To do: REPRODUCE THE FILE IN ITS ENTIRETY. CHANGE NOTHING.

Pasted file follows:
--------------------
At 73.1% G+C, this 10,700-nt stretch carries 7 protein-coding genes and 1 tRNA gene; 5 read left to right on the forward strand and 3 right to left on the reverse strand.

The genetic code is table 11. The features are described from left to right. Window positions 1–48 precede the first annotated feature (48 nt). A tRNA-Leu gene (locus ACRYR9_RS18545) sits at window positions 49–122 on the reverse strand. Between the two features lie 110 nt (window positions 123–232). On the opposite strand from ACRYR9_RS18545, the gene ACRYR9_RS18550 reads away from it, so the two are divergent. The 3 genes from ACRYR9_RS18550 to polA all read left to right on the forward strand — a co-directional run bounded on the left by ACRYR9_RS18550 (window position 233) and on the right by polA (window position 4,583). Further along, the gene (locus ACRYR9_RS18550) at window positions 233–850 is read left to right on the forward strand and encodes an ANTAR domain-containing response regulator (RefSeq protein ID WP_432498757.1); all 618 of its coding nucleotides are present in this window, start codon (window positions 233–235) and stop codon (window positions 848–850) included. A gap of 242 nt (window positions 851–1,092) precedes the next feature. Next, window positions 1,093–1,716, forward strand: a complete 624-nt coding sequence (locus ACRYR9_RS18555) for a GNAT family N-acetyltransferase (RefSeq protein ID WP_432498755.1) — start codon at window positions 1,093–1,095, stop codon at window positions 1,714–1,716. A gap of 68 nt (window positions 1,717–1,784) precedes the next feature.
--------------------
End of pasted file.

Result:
At 73.1% G+C, this 10,700-nt stretch carries 7 protein-coding genes and 1 tRNA gene; 5 read left to right on the forward strand and 3 right to left on the reverse strand.

The genetic code is table 11. The features are described from left to right. Window positions 1–48 precede the first annotated feature (48 nt). A tRNA-Leu gene (locus ACRYR9_RS18545) sits at window positions 49–122 on the reverse strand. Between the two features lie 110 nt (window positions 123–232). On the opposite strand from ACRYR9_RS18545, the gene ACRYR9_RS18550 reads away from it, so the two are divergent. The 3 genes from ACRYR9_RS18550 to polA all read left to right on the forward strand — a co-directional run bounded on the left by ACRYR9_RS18550 (window position 233) and on the right by polA (window position 4,583). Further along, the gene (locus ACRYR9_RS18550) at window positions 233–850 is read left to right on the forward strand and encodes an ANTAR domain-containing response regulator (RefSeq protein ID WP_432498757.1); all 618 of its coding nucleotides are present in this window, start codon (window positions 233–235) and stop codon (window positions 848–850) included. A gap of 242 nt (window positions 851–1,092) precedes the next feature. Next, window positions 1,093–1,716, forward strand: a complete 624-nt coding sequence (locus ACRYR9_RS18555) for a GNAT family N-acetyltransferase (RefSeq protein ID WP_432498755.1) — start codon at window positions 1,093–1,095, stop codon at window positions 1,714–1,716. A gap of 68 nt (window positions 1,717–1,784) precedes the next feature.